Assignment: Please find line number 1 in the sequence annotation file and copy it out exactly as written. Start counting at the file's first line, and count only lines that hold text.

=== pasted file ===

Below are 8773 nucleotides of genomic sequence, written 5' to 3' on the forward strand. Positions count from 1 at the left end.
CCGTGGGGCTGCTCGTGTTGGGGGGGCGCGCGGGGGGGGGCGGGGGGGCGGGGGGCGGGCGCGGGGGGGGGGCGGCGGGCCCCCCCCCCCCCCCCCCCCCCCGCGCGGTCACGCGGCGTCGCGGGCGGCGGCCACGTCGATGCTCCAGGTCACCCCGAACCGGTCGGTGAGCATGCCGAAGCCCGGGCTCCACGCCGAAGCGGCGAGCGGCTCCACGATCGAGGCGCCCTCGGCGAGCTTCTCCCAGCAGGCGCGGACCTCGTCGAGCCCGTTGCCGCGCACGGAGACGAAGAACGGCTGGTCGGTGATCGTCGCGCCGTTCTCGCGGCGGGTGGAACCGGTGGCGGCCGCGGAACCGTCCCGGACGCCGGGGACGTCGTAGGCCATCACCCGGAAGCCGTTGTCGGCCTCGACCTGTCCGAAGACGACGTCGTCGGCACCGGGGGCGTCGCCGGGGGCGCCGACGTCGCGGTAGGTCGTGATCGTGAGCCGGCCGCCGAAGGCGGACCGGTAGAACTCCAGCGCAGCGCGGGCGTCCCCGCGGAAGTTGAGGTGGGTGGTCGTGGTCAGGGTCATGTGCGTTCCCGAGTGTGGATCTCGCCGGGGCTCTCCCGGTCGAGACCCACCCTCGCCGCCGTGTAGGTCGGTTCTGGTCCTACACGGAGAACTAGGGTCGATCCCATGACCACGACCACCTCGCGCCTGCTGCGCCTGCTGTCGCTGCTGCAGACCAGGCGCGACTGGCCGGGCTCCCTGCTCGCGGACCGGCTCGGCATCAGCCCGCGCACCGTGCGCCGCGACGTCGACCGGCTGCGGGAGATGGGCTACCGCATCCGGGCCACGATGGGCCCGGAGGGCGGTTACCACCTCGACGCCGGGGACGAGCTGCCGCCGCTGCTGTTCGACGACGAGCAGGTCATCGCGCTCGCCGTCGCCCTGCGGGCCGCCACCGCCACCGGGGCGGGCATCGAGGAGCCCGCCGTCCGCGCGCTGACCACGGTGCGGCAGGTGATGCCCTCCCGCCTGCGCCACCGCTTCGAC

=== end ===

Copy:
Below are 8773 nucleotides of genomic sequence, written 5' to 3' on the forward strand. Positions count from 1 at the left end.